Brighton & Hove (bus company)

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Brighton & Hove
BrightonAndHove.svg
Brighton & Hove buses 401 (YN06 NYK) & 655 (YN55 NFF), Brighton & Hove bus company 75th anniversary rally.jpg
Brighton & Hove line up on the Brighton seafront in June 2010 for the company's 75th anniversary
Slogan "Essential travel for our city"
Parent Go-Ahead Group
Founded 1884
Headquarters Hove
Service area West Sussex
East Sussex
Kent
Service type Bus services
Destinations Brighton and Hove
Eastbourne
Lewes
Shoreham-by-Sea
Steyning
Tunbridge Wells
Fleet 303 (September 2013)
Website www.buses.co.uk

Brighton & Hove[1] operates most bus services in the city of Brighton and Hove in southern England. It is a subsidiary of the Go-Ahead Group.

History[edit]

Brighton & Hove was established in 1884 as Brighton, Hove and Preston United Omnibus Company. In November 1935 it was formed as the Brighton Hove and District Omnibus Company.[1] In January 1969 it merged with Southdown Motor Services as a subsidiary of the National Bus Company. In January 1985 in preparation for privatisation, Brighton & Hove was separated from Southdown. In May 1987 it was sold in a management buyout. In November 1993 Brighton & Hove was sold to the Go-Ahead Group.[2][3]

Operations and routes[edit]

East Lancs Lolyne bodied Dennis Trident 2 in August 2005
Scania OmniDekka in June 2007

The company's routes cover a large area encompassing the whole of the city, some parts of West and East Sussex and a single route into Kent. There are 40 separately-numbered standard routes. Frequencies range from every 5 minutes to two journeys per day. In addition, there are nine night bus routes and 19 school bus routes. In September 2005, the company took over many routes previously operated partly or entirely by Stagecoach South, the best example being the Coaster services 12 and 13X to Seaford and Eastbourne.[4]

The company operates from three depots: Conway Street, Whitehawk and Lewes Road. Conway Street also serves as the company's headquarters. The company also has four outstations in Newhaven, Eastbourne, Uckfield and Durrington.

Metro services[edit]

Metro branding in December 2005

During 1996/97, five of the most popular routes (1/1A, 5/5A/5B, 7, 25 and 49) were enhanced with new buses and individual route branding. All five routes offer regular services, modern buses and a wide range of connections throughout the centre of Brighton and Hove, reinforced by a colour-coded diagrammatic map [5] Since 2004, Brighton & Hove have gradually introduced new buses to the Metro routes, the majority being Scania OmniDekkas. In April 2011, Metro 7 was removed from the Metro network and rebranded as Route 7 with brand new Wright Eclipse Gemini bodied Volvo B9TLs operating on the route. The last Metro branded buses in service were the Scania OmniCity double deckers delivered in 2009, mostly operating on Metro 5. The final few examples of Metro branding were removed in October 2013.[6]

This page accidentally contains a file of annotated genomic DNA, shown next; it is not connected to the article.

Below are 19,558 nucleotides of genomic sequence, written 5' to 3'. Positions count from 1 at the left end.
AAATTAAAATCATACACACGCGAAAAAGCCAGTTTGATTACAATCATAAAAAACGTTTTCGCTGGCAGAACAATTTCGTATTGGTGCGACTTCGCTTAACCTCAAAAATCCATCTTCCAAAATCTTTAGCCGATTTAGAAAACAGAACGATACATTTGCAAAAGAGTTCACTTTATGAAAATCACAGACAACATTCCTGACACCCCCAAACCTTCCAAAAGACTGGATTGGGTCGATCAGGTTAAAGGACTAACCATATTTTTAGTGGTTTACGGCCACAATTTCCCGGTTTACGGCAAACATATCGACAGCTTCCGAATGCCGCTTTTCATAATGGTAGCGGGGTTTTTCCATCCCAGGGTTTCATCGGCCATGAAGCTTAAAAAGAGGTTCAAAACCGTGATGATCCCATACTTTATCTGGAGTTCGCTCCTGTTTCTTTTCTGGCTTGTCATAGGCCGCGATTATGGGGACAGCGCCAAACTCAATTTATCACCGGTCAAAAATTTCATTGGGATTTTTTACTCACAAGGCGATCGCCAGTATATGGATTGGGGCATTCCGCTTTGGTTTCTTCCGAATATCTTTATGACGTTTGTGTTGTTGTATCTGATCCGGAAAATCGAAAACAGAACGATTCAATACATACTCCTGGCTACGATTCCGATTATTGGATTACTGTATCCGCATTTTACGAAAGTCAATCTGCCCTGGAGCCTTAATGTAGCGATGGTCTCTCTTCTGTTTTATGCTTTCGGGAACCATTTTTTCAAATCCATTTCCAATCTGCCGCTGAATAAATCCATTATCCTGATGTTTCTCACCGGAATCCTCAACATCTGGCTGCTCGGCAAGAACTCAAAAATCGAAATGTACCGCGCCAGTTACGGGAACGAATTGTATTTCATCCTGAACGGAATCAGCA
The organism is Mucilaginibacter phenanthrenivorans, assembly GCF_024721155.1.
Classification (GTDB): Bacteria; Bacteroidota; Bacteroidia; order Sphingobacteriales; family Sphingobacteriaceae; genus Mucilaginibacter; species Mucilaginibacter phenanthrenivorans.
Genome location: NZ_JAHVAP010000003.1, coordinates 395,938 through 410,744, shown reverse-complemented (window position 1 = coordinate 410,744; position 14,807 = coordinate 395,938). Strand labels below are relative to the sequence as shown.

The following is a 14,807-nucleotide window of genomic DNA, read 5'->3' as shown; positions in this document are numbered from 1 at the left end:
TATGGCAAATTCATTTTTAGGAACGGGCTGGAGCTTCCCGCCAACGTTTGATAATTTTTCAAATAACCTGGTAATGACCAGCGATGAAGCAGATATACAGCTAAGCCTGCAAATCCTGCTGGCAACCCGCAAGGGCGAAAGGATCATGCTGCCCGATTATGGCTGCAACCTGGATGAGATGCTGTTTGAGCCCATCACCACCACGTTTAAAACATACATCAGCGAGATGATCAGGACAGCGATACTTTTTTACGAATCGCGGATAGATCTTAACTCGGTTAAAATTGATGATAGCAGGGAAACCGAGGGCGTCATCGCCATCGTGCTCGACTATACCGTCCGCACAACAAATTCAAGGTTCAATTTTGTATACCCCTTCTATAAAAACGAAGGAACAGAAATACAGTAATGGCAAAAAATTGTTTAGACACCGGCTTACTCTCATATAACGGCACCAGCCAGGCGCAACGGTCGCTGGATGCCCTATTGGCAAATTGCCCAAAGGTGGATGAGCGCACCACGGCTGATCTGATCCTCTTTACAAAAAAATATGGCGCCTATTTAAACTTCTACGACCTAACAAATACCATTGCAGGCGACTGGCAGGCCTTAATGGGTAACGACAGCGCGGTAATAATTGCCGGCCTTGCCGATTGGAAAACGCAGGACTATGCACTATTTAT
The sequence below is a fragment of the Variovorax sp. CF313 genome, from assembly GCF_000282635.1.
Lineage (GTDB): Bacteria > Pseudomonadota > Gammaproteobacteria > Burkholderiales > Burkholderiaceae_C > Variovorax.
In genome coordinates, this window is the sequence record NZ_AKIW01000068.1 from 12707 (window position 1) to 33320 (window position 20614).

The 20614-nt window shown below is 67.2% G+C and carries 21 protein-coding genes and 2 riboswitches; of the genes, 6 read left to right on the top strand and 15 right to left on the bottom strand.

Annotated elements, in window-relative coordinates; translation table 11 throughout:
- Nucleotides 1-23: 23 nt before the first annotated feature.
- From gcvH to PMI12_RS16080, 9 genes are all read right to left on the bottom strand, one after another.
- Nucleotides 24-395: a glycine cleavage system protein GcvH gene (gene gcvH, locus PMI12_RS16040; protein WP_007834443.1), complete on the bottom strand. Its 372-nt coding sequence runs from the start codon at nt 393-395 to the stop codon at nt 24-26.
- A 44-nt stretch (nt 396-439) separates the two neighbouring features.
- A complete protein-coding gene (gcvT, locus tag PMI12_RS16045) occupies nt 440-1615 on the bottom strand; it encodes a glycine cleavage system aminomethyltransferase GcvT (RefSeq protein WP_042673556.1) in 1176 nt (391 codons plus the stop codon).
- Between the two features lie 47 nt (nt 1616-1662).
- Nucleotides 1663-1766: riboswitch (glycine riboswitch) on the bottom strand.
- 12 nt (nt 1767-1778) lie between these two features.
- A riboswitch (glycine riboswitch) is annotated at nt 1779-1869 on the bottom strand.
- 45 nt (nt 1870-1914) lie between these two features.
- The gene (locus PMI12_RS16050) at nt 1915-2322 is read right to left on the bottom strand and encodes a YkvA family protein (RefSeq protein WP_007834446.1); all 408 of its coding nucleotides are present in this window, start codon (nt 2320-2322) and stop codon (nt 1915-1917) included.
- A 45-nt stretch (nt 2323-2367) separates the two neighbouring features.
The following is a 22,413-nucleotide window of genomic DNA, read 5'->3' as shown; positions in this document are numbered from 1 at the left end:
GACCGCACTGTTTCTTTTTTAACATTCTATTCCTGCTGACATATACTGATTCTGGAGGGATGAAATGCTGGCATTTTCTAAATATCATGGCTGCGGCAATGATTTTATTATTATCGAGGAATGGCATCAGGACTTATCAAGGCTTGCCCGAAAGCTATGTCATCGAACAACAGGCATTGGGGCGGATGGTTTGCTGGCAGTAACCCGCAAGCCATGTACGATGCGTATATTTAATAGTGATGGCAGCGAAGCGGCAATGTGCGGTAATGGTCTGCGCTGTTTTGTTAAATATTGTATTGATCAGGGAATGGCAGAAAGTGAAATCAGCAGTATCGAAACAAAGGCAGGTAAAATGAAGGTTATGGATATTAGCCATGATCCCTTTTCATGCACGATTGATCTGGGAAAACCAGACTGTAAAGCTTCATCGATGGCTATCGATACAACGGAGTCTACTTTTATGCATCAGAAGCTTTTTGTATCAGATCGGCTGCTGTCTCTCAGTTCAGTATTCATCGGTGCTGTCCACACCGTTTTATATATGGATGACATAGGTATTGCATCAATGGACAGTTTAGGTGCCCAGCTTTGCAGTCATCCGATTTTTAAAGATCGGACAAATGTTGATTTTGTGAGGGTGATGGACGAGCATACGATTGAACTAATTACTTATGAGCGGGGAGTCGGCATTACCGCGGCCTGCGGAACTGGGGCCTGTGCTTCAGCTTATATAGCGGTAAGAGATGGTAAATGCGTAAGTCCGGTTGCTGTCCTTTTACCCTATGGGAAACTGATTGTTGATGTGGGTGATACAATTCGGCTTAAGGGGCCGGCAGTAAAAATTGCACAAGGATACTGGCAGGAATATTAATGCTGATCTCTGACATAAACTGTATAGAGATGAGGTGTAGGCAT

The Regency Route[edit]

The Regency Route (29) is one of Brighton & Hove's branded routes. It began as route 729 by the nationalised Southdown Motor Services subsidiary of the National Bus Company, of which Brighton & Hove was a part, and the route was part of the NBC's cross-country "Stagecoach" network. It runs from Churchill Square to Tunbridge Wells, using specially-branded Scania OmniDekkas, which have high-backed Fainsa seats. Route 29 runs half-hourly, with one bus per hour serving Isfield and the other running via Rose Hill between Lewes and Uckfield. Route 28 follows the same route from Brighton to Lewes, with a service every half-hour just to Lewes and an alternate service every half-hour to Ringmer, providing a combined service every 10 minutes between Brighton and Lewes.

Competition[edit]

Brighton & Hove face limited competition on some of its network of routes. The Big Lemon bus operator, a community interest company founded in 2007 who currently run a route between Sussex university and central Brighton, is the largest competitor. It was set up in an effort to make Brighton and Hove's public transport options more sustainable by using biodiesel collected by the company from businesses around the city as well as offer private hire services.[7]

The Big Lemon originally operated an express service numbered 42X which ran from Brighton station to Falmer station using elderly step entranced buses. However the service was dropped in December 2007. A relaunch of the service commenced in early 2008 numbered 42. In 2010 the company started two more services, 43 and 44. However just months after it began route 43 ended due to low passenger numbers. In 2011 The Big Lemon faced competition from Brighton & Hove Buses in that Brighton Buses lowered its fares to match fares charged by The Big Lemon. In January 2012 The Big Lemon stopped running route 42 and now continues to run route 44 only, split into two shuttles now numbered UB1 and UB2. [8]